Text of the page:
Two months after Walkers premiere, in February 1988, the Soviet state film agency, Goskino, hosted Moscow's first major American film festival. Hollywood celebrities in attendance included Richard Gere, Susan Sarandon and The Muppets' creator Jim Henson. Among the movies screened in the Soviet Union for the first time were The Wizard of Oz (Victor Fleming, 1939), the Star Wars sequel The Empire Strikes Back (Irvin Kershner, 1980), and Kings Row (Sam Wood, 1942), which starred Ronald Reagan. The...

Conclusion

Kroll and McGilligan had valid points here. The Watergate revelations would prove, in time, to be a crucial release for much of the American media, helping to break down permanently many of the barriers to criticism of the Cold War security state. But Three Days of the Condor and other films like it were made in the mid-1970s, when the shocks to the system caused by the revelations of government skulduggery were newsworthy yet still raw and highly politically sensitive. Three Days of the Condor...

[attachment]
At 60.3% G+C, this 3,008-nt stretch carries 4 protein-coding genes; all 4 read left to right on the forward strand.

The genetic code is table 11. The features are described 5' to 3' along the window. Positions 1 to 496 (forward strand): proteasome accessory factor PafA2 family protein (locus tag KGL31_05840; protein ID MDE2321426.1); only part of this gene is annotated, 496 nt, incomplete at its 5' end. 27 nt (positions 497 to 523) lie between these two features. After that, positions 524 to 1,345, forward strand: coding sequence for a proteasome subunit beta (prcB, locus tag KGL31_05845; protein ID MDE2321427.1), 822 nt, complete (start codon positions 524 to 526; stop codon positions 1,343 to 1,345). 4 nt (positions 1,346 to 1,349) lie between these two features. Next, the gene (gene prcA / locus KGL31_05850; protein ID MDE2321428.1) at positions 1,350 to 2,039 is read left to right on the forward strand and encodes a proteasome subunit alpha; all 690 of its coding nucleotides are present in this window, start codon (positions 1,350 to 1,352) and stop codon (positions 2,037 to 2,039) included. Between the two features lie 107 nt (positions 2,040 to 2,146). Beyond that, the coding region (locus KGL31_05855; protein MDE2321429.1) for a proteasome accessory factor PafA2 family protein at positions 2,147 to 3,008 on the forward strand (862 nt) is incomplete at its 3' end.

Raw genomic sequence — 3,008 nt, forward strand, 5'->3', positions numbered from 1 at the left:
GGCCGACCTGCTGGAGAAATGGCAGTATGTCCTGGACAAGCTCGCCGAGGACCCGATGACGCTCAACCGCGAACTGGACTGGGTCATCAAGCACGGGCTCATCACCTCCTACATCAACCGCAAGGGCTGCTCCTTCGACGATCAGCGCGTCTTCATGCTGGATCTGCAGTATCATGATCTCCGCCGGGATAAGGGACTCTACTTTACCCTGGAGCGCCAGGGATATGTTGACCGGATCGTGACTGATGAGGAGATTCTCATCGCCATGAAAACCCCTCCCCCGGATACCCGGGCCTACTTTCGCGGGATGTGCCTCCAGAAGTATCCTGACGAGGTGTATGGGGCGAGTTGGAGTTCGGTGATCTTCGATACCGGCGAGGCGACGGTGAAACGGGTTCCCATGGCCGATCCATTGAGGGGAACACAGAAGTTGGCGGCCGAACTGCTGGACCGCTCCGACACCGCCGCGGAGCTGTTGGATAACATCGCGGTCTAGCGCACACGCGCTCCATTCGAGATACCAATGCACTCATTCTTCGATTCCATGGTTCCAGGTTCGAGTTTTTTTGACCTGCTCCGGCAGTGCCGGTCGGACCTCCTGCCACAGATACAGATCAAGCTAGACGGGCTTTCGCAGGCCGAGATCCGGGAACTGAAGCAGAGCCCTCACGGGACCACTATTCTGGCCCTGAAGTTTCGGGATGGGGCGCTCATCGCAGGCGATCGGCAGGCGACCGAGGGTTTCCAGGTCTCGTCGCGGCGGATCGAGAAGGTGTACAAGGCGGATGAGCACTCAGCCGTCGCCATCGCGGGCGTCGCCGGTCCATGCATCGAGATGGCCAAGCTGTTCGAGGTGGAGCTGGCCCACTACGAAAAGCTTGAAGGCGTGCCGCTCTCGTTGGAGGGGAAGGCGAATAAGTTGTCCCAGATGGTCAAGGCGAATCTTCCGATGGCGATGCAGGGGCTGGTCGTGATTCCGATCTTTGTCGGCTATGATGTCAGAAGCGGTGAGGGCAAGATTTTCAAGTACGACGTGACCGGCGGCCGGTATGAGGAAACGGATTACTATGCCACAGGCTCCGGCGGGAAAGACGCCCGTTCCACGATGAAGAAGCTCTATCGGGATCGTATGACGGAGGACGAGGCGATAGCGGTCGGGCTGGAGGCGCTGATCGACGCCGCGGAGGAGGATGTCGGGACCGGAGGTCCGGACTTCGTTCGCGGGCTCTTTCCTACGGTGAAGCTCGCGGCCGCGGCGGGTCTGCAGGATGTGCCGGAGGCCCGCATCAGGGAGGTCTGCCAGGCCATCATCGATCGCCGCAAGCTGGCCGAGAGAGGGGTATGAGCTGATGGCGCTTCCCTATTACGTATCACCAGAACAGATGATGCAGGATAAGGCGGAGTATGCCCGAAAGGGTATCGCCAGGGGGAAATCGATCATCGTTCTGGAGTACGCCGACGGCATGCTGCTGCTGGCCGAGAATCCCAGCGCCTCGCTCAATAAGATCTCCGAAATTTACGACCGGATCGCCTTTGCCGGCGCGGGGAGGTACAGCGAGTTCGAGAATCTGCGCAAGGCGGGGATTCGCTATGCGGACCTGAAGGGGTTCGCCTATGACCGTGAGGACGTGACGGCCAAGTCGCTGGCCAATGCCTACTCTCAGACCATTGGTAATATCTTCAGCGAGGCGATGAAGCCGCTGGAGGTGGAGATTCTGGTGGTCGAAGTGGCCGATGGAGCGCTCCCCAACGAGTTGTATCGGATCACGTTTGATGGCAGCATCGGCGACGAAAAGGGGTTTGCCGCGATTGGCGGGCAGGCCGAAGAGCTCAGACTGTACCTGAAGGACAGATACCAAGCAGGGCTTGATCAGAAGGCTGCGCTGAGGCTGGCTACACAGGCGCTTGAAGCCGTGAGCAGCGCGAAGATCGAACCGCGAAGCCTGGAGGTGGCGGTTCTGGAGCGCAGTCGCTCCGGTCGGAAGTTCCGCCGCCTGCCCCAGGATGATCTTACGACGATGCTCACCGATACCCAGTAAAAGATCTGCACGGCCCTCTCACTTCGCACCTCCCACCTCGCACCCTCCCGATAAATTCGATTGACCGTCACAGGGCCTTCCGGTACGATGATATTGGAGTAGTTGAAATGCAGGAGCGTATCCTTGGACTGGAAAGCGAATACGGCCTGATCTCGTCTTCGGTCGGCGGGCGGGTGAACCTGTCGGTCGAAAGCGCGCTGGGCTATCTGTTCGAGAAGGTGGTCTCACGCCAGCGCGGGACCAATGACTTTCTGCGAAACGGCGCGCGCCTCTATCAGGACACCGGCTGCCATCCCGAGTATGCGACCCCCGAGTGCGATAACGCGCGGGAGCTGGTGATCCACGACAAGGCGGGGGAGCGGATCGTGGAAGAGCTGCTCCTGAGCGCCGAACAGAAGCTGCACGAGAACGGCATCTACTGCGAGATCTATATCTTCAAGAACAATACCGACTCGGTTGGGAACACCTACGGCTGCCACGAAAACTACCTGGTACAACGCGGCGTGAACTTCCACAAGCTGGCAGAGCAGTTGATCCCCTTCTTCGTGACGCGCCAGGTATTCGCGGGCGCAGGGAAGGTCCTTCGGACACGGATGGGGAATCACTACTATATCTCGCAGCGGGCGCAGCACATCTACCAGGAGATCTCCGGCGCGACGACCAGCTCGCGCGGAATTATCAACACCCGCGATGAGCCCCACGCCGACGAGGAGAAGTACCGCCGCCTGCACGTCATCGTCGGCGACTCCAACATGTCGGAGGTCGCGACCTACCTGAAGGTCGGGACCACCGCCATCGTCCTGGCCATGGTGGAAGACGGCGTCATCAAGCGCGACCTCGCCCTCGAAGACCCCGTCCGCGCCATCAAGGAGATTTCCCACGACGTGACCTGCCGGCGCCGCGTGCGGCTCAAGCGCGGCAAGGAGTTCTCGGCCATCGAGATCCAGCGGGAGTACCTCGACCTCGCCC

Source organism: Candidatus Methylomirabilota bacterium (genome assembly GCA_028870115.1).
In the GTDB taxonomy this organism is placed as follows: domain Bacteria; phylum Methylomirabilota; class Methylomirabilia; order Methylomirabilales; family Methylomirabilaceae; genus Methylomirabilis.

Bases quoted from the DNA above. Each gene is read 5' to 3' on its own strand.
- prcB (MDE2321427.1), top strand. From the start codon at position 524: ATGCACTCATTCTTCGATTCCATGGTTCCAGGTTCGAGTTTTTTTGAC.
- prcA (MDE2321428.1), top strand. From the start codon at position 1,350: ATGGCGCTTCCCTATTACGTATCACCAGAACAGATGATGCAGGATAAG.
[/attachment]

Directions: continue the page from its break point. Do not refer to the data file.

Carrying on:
Disappointment for the USIA

The reception of 1984 failed to match the expectations of the film's backers. To some extent the film's makers were in an impossible position. As several commentators noted, it required a near miracle to make Orwell's psychological detail and intellectual argument as convincing on the screen as they were in print.118 However, the casting and acting were also culpable, with all three leading players found wanting O'Brien because of his incongruously large girth and for being too obvious a rebel,...

Edinburgh University Press